Monday, May 31, 2010

Harvest Mondays: Spinach & Garlic Chive Pesto

Each Monday, Daphne’s Dandelions hosts “Harvest Mondays” where everyone can share links to their harvest for the week. It’s fun to see what everyone is harvesting from their gardens in different areas.

The warm weather we experienced last week caused most of the spring planting of spinach to bolt:



I harvested what I could and pulled the bolted plants:



There are still a few spinach plants remaining in the garden that didn’t look like they were bolting yet. I hope they hang on for a little while longer.

I used some of the spinach to make a spinach and garlic chive pesto. Here is a rough recipe although I didn’t really measure anything:

Quick Spinach & Garlic Pesto

Ingredients:
1/2 cup garlic chives
1 cup fresh spinach
1 clove garlic, crushed
4 basil leaves
3-4 tablespoons olive oil
2 tablespoons freshly grated parmesan cheese

Place the garlic chives, parsley, spinach, and garlic in a blender or food processor. Pulse until finely minced. Add olive oil and cheese, and process until blended.



I sautéed the shrimp with a little bit of the pesto, and served over whole wheat linguini:



It was a quick meal and I was pleased with the fresh flavor of the spinach in the pesto:



Other harvests this week have included daily salads from lettuce, spinach, and Swiss chard clippings:



Be sure to visit Daphne’s Dandelions to see what others are harvesting this week.

Sunday, May 30, 2010

Hazy Sky and the Smell of Smoke


We woke this morning to a hazy sky and the smell of smoke. I was alarmed and went outside to see if there was a fire nearby. It was very windy and we haven’t had any rain for over a week. It wouldn’t take much for a fire to race through the woods that surround our home. I couldn’t see anything, so I went inside and jumped on the internet to see if any news of a fire in my area had been reported.

Turns out the smoky haze and smell was coming from dozens of forest fires in Quebec, Canada: “Winds hamper efforts to battle Quebec fires”.

My heart goes out to all those affected by the fires and hope that they are under control soon.

Wednesday, May 26, 2010

Oh, It has Been HOT the Last Few Days!

I guess I picked a great vacation week.

80s-90s in May in Maine is quite uncommon. Mid-60s is normal for us this time of year. The past 3-days it was hot! Today temperatures reached 90 and I found it almost impossible to work outside in the garden. We were sweltering and had to put in a few window air conditioners in for general comfort. By 7 pm Wednesday evening, everything changed. The wind shifted, the sky became slightly overcast, and the temperatures dropped down to mid-50s as the sun went down.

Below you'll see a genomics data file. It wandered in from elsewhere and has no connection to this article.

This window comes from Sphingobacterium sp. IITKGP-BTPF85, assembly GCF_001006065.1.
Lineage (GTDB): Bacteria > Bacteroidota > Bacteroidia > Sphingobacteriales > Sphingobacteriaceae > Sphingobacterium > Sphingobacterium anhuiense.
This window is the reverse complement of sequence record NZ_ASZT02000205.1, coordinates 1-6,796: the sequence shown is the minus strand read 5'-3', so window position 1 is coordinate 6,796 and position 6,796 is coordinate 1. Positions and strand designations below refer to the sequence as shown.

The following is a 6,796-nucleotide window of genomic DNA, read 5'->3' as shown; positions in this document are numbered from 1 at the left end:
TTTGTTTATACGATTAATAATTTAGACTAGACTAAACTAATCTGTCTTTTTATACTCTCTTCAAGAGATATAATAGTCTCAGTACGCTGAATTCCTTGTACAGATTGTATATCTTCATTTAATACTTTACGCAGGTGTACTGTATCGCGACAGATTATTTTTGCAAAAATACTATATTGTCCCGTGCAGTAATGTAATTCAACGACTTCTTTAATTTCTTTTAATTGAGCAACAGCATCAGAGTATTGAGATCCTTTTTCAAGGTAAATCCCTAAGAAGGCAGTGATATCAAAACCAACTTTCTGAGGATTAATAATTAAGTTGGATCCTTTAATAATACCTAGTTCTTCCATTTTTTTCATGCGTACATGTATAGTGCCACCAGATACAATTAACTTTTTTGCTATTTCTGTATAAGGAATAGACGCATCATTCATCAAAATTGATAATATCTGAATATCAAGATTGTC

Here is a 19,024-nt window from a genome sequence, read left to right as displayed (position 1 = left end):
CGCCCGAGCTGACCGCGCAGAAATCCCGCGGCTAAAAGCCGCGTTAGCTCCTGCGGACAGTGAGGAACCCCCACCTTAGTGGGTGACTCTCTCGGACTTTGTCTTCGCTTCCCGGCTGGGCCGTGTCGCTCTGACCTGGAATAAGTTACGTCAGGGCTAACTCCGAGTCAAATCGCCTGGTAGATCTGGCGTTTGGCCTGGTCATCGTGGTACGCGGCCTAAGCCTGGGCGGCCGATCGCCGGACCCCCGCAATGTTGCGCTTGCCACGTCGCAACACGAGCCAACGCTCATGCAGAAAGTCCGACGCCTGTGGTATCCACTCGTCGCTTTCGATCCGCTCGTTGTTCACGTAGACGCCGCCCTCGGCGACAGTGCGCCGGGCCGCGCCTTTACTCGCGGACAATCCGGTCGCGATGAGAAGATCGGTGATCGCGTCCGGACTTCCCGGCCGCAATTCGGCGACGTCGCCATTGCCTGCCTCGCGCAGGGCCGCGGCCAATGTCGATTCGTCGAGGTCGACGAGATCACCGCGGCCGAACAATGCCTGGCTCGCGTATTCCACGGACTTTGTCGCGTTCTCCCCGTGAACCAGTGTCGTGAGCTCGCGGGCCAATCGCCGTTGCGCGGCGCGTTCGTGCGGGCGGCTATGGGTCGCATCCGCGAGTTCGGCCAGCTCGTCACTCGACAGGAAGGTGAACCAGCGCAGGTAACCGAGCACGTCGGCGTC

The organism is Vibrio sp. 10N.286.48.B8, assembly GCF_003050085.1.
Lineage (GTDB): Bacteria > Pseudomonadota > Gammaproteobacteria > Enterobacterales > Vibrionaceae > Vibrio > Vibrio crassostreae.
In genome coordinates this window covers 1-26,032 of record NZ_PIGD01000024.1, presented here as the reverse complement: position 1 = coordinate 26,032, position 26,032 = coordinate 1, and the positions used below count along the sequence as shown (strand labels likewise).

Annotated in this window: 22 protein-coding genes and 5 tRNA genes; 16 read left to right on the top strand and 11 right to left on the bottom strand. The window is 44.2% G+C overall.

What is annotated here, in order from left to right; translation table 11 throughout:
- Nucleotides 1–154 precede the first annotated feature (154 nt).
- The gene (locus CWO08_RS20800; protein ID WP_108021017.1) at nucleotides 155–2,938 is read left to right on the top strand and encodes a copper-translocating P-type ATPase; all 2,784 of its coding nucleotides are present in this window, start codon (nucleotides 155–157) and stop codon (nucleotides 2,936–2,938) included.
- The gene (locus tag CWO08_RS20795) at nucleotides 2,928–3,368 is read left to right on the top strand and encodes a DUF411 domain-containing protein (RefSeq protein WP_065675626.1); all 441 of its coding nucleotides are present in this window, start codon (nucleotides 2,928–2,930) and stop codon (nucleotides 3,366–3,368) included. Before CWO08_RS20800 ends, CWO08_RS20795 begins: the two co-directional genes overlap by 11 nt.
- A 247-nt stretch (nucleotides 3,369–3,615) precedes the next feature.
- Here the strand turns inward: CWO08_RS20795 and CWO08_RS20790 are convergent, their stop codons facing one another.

Tomorrow is predicted to be much more comfortable and I am looking forward to planting out my tomato, pepper, melon, cucumber, basil, and eggplant seedlings over the next couple of days. The seedlings have been hardening off the last week or so, I think they are ready to be on their own in the garden.

Tuesday, May 25, 2010

Garden Spot Photo Updates

The weather has been absolutely wonderful the past few days and the rest of the week is looking good as well:


The tomatoes, peppers, eggplant, melons, cucumber, and basil are outside hardening off now and it looks like later in the week will be perfect weather to plant them out. Here is a picture of the cucumbers, basil and Charantais Melons under the shade of a tree. The Charantais are less advanced in growth than the Fast Break Melons and Sugar Baby Watermelons. I do hope they catch up a bit:



Some gardening chores were completed early this morning. It is supposed to reach 90 degrees later today and I don't like working in the heat. Pole Beans were seeded, garden paths were weed whacked, some potatoes hilled, and the beds were given a good watering.

Here are a few updated pictures from around the garden spot:

Broccoli seems to be growing well in the Self Watering Container under the row cover:





The celery also seems to be doing well in the Self Watering Containers:




Garlic bed:



Lettuce in the SFG. I am enjoying daily salads:



The spinach is beginning to bolt, so I am harvesting as much as I can for salads and pulling the plants as they bolt. Basil will be planted in its place.